Marriage is complicated, and no one teaches us how to do it. Except perhaps, our parents. So all through your childhood, you watched how your parents managed their relationship. And that set you up with expectations that are probably still affecting yours.
In fact, your parents’ marriage became the model for what your subconscious brain thinks relationships look like. Regardless of whether that works out well or not. Because your subconscious doesn’t care much about your happiness. It just goes with what’s familiar.
Your parents’ relationship even affects whether you want to marry at all. So if your parents had an unhappy marriage, you may find yourself uncomfortable with intimacy, and reluctant to enter any form of committed relationship. Forever choosing unavailable partners, for example, or constantly flaking out yourself.
Your parents’ behaviour set up your expectations for how spouses treat each other, and who does what in the relationship. The childcare, for example, or the cooking.
So if, as a child, you watched your parents being loving and kind to one another, you’ll tend to be kind and loving in your own relationships. But maybe you experienced a whole set of negative behaviours.
Such as a parent being insecure, controlling or abusive. And unconsciously find yourself acting in some of the ways that they did.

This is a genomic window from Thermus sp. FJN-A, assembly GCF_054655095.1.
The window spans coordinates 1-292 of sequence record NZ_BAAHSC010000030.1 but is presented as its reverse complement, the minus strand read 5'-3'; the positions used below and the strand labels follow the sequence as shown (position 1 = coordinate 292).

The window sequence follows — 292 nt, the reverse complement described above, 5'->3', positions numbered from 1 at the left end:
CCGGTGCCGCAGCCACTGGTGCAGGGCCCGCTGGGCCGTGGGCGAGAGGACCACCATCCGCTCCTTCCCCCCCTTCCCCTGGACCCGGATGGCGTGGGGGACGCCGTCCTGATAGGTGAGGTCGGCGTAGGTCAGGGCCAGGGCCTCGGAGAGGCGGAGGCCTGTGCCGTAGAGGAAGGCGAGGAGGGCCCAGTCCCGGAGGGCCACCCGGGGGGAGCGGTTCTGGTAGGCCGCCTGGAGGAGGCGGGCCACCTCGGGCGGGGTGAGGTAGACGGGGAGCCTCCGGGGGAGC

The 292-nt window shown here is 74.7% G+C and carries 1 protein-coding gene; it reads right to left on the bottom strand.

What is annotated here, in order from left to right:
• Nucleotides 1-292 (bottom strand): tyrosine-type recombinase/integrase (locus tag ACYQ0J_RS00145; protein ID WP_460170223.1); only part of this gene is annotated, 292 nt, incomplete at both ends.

Like your parents’ relationship is probably still affecting how you deal with anger. Because all couples experience some level of conflict. And watching your parents solve their disputes, as you grew up, will influence how you manage problems in yours. Especially if your parents had a stormy relationship, and weren’t good at managing their emotions.
Your parents’ relationship is probably still affecting how you communicate. Because if you grew up watching your parents supporting one another, carefully making sure they both felt heard, and confidently identifying and communicating their needs, then you’ll use those skills in your own marriage.
But maybe your parents weren’t good communicators. Or they hid their conversations from you completely. Then you may become a poor communicator in turn. Or fail to realise that skills like listening and being assertive are important in a successful relationship.
That doesn’t mean that you’re bound to repeat your parents’ mistakes. You’re in charge of your own life, after all. But deciding what aspects of your parents’ marriage you want to follow, and which you want to avoid, means first becoming consciously aware of how they’ve affected you.
Start by recognising that all children create subconscious relationship templates, from the way their parents behaved. So it’s nobody’s fault that you did, too.
Think through your childhood memories of your parents’ relationship. Ask which of their behaviours were effective and which weren’t, and decide which you want to follow and which you don’t.
Because nothing’s ever set in stone. So go on using any technique that’s working well, and start trying to improve any that aren’t.
And before long your own marriage will start becoming much happier.